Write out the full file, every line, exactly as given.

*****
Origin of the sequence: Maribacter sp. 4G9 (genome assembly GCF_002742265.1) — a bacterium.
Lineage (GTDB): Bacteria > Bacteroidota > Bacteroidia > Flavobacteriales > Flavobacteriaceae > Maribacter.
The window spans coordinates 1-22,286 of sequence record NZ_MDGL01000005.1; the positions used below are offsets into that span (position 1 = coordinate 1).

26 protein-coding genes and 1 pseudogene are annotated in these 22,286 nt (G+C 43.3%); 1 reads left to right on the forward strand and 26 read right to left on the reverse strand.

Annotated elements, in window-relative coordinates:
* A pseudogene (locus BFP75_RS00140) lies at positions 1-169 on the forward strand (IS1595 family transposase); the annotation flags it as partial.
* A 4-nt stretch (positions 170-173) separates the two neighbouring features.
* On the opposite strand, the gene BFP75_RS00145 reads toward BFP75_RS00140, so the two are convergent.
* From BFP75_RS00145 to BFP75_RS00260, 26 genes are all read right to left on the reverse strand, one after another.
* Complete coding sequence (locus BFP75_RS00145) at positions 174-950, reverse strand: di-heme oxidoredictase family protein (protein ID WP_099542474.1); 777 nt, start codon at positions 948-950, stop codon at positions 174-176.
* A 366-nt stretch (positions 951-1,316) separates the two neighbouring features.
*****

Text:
Origin of the sequence: Maribacter sp. 4G9 (genome assembly GCF_002742265.1) — a bacterium.
Lineage (GTDB): Bacteria > Bacteroidota > Bacteroidia > Flavobacteriales > Flavobacteriaceae > Maribacter.
The window spans coordinates 1-22,286 of sequence record NZ_MDGL01000005.1; the positions used below are offsets into that span (position 1 = coordinate 1).

26 protein-coding genes and 1 pseudogene are annotated in these 22,286 nt (G+C 43.3%); 1 reads left to right on the forward strand and 26 read right to left on the reverse strand.

Annotated elements, in window-relative coordinates:
* A pseudogene (locus BFP75_RS00140) lies at positions 1-169 on the forward strand (IS1595 family transposase); the annotation flags it as partial.
* A 4-nt stretch (positions 170-173) separates the two neighbouring features.
* On the opposite strand, the gene BFP75_RS00145 reads toward BFP75_RS00140, so the two are convergent.
* From BFP75_RS00145 to BFP75_RS00260, 26 genes are all read right to left on the reverse strand, one after another.
* Complete coding sequence (locus BFP75_RS00145) at positions 174-950, reverse strand: di-heme oxidoredictase family protein (protein ID WP_099542474.1); 777 nt, start codon at positions 948-950, stop codon at positions 174-176.
* A 366-nt stretch (positions 951-1,316) separates the two neighbouring features.